“HONESTY, sincerity, simplicity, humility, pure generosity, absence of vanity, readiness to serve others – qualities which are within reach of every soul – are the foundation of one’s spiritual life” – Nelson Mandela from his book Conversations with Myself.
This quote aptly describes a son and daughter of Arima who passed a day apart from each other, Priscilla Mary Trotman (died March 17, age 62) and Maxie Andrew Assee (died March 18, age 96).
Maxie, as he was fondly called by Arimians, was described by Brian Brooks, former principal of Arima Boys’ RC Primary School, in his eulogy as a “son, father, husband, uncle, friend, entrepreneur, footballer, cricketer and coach in each field, jockey, groom, boxing coach, pioneer, comedian, Carnival bandleader and masquerader and much more.”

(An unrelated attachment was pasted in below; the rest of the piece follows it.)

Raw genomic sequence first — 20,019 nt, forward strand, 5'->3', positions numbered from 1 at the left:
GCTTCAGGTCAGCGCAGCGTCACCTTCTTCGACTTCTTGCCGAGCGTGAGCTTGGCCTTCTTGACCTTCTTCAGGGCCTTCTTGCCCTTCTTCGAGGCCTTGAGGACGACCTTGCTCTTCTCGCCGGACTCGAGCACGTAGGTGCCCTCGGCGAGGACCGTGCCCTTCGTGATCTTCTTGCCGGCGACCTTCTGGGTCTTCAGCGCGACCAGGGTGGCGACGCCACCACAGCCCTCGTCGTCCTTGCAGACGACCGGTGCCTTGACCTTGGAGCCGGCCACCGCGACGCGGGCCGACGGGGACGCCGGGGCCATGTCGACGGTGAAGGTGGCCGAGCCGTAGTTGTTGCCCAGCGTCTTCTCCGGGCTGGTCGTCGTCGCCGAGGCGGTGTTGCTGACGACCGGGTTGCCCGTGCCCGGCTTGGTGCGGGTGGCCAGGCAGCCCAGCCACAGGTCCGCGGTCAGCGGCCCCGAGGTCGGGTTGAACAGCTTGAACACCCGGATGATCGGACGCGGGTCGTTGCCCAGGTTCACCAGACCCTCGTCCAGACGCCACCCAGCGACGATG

Accolades on Mary were almost similar as echoed by her cousin Beverly Trotman, who said Mary lived a life in three categories – food, service and sports.
While Maxie was known as the Chinese man riding his bike throughout Arima, Mary was described as “the godmother” at Pinto and Maturita Villages.
Both had unique similarities as far as service to the people was concerned. Maxie was known as a keen sportsman, having been involved in almost all sporting activities in his day and as a mentor to the students at Arima Boy’s RC.
Mary, on the other hand, was chaperon to the youths in the Pinto/Maturita areas, having worked her way up the ladder in the community, from being a foundation member of the Maturita Youth Group to the People’s National Movement (PNM) councillor for the Santa Rosa/Blanchisseuse electoral district in the Tunapuna/Piarco Regional Corporation for seven years.